These two cases come before us on appeal.
The plaintiff, Mrs. Cushman, sustained personal injuries on January 28, 1966 when her husband's automobile was involved in two separate collisions within a few minutes time. A Superior Court jury returned a verdict for both plaintiffs and the defendant's appeal raises several issues as to instructions to the jury and rulings of the Court on admissibility of evidence of which one of the former is determinative of our problem. The jury could properly have found that Mrs. Cushman was driving her automobile on a trip from Portland to Calais. With her was a lady friend and six children. As the party approached Bangor on Interstate 95 a severe blizzard developed and when the car reached Bangor the storm had increased in intensity until visibility was very limited. The road was snow packed and icy. Mrs. Cushman turned her car into the Hogan Road exit, leaving Interstate 95, and collided with the rear of a car which had stopped at the entrance of the Hogan Road.
The collision damaged the front of her car and left it inoperable although she was not then aware of this fact. She left her automobile standing in the highway and went to talk with the occupants of the car she had struck. In a few moments and before she had re-entered her vehicle an automobile driven by the defendant, also attempting to leave Interstate 95 in the obscurity ran into the rear of the Cushman vehicle, injuring Mrs. Cushman, she claimed, as she stood beside her car.
This accident occurred since September 3, 1965, the effective date of 14 M.R.S.A. § 156, our comparative negligence law,1 and the Presiding Justice submitted the case to the jury with appropriate instructions concerning the apportionment of the parties' negligence. In addition, over defendant's objections the Justice gave the jury what is substantially the traditional explanation of the doctrine of last clear chance. Although the issue was not raised before the Presiding Justice, counsel have presented to us their views upon the serious substantive question, novel to us, whether the common law doctrine of last clear chance became inapplicable in Maine when our comparative negligence law went into effect. Our conclusion that it did compels us to send the matter back for a new trial.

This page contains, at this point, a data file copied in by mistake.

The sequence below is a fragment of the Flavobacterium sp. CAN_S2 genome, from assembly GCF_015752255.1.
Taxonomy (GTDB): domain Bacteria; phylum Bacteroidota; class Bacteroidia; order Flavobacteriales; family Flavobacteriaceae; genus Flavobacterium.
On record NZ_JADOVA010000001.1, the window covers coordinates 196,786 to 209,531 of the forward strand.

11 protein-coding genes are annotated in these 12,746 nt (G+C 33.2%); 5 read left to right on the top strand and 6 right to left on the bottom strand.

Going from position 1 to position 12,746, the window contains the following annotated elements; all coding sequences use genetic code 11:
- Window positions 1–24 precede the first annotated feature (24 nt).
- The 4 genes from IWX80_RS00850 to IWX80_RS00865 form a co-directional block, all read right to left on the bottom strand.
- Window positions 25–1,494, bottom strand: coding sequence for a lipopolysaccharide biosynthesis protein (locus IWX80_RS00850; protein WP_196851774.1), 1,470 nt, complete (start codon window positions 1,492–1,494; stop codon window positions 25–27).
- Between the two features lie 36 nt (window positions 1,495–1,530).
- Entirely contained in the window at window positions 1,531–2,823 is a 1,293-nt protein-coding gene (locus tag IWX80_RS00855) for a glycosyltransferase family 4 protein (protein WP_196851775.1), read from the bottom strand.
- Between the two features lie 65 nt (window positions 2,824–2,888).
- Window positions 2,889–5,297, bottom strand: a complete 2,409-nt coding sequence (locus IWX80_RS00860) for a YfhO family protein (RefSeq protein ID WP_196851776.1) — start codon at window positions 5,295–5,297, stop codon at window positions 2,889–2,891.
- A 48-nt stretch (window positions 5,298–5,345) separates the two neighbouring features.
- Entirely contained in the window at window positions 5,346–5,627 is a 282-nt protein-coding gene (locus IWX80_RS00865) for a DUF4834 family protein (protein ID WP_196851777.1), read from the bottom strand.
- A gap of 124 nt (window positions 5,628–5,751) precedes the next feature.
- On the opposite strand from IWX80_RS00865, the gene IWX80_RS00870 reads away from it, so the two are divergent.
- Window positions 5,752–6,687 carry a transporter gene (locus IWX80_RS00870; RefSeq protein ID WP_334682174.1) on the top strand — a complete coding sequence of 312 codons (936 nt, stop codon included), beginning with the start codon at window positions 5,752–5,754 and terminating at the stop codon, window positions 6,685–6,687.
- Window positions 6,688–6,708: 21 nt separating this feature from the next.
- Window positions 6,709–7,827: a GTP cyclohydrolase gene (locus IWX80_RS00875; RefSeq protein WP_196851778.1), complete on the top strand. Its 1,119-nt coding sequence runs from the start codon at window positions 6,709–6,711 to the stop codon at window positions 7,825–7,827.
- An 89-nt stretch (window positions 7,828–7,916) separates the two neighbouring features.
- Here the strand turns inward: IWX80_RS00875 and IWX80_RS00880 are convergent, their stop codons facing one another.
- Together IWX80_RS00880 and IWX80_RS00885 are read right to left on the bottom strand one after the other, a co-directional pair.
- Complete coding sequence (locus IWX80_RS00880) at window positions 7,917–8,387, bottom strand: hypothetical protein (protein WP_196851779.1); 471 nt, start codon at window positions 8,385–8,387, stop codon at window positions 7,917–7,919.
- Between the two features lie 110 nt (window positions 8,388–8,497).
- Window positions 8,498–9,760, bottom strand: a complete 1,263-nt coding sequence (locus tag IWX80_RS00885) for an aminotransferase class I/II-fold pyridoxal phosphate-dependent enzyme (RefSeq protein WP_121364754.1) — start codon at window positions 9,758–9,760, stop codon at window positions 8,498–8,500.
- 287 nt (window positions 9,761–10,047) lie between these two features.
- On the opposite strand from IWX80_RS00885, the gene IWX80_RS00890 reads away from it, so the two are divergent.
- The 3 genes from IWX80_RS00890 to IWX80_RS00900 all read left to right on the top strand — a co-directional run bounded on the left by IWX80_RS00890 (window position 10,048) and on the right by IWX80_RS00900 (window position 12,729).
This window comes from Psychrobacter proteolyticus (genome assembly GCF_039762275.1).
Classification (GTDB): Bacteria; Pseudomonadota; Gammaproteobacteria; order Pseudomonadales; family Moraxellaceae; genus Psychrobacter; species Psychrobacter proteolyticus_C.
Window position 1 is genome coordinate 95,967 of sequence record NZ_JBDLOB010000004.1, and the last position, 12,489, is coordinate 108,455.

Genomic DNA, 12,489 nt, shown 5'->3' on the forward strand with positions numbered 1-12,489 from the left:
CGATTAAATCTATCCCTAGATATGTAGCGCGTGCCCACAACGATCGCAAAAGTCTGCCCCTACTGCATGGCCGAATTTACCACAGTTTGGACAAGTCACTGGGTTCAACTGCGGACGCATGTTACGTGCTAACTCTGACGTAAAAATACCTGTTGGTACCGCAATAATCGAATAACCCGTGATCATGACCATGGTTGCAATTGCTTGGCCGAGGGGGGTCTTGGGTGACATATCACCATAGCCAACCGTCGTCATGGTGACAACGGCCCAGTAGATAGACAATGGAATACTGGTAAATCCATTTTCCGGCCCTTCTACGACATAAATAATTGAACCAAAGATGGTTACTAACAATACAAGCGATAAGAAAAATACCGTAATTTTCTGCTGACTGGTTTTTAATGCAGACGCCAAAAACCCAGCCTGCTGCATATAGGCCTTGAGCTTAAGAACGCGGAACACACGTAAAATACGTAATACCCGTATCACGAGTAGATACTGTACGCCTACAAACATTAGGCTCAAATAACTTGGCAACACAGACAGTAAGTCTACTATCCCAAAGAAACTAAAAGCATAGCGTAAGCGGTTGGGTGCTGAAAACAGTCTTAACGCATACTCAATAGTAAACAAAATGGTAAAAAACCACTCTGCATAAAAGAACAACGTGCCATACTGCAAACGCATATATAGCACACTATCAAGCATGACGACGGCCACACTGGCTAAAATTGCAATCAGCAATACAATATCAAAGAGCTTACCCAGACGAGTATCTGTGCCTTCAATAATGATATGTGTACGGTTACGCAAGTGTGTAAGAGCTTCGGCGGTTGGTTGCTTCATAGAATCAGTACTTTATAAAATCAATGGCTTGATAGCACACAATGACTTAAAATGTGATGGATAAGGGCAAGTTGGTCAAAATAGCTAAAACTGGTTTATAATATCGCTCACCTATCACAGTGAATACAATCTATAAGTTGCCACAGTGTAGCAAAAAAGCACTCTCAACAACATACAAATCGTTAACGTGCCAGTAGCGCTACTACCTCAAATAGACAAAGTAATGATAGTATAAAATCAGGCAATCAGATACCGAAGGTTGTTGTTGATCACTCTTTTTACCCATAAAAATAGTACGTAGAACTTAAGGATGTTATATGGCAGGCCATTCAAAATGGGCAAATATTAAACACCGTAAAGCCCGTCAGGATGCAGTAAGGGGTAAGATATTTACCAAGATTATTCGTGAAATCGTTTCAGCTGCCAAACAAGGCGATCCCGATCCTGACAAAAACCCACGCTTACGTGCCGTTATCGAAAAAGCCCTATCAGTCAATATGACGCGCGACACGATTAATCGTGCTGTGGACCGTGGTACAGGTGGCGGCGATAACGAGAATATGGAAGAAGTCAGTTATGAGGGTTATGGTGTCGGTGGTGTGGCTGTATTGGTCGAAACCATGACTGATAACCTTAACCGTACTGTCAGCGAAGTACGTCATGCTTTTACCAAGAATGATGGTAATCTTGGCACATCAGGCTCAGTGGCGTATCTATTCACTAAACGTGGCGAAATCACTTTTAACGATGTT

The rule of last clear chance is also known as the doctrine of discovered peril, the doctrine of supervening negligence and occasionally as the humanitarian doctrine. The rule may generally be said to be that the negligence of a plaintiff which has got him into a situation of peril is not a bar to his recovery from a defendant who became aware of plaintiff's predicament and could then have avoided the injury by the exercise of ordinary care but did not do so. There are several variations of the rule. 38 Am.Jur., Negligence, Sec. 217-224; 65A C.J.S. Negligence §§ 136-139.
The doctrine of last clear chance has long been considered an anomalous rule by most writers on negligence.2 Prof. Prosser, one of its principal antagonists, writes simply that "No very satisfactory reason for the rule ever has been suggested."3 Probably it resulted from the reluctance of English courts to apply the harsh contributory negligence rule established by Butterfield v. Forrester4 to individual cases where to bar the plaintiff's recovery because of his relatively minimal negligence would produce a patently unjust result.5 When, in Davies v. Mann,6 the plaintiff, who had left his donkey unattended and with its forefeet fettered in the highway where it was injured by defendant's careless driving of his horses, was permitted to recover in spite of his negligence on the theory that the defendant, by the exercise of proper care, still might have avoided the collision, a modification of the contributory negligence rule was born.
This doctrine was first applied in Maine in 1878 in the case of O'Brien v. McGlinchy, 68 Me. 552, and was developed through a series of decisions to become the Maine rule as stated in Barlow v. Lowery, 143 Me. 214, 218, 59 A.2d 702, 705 (1948).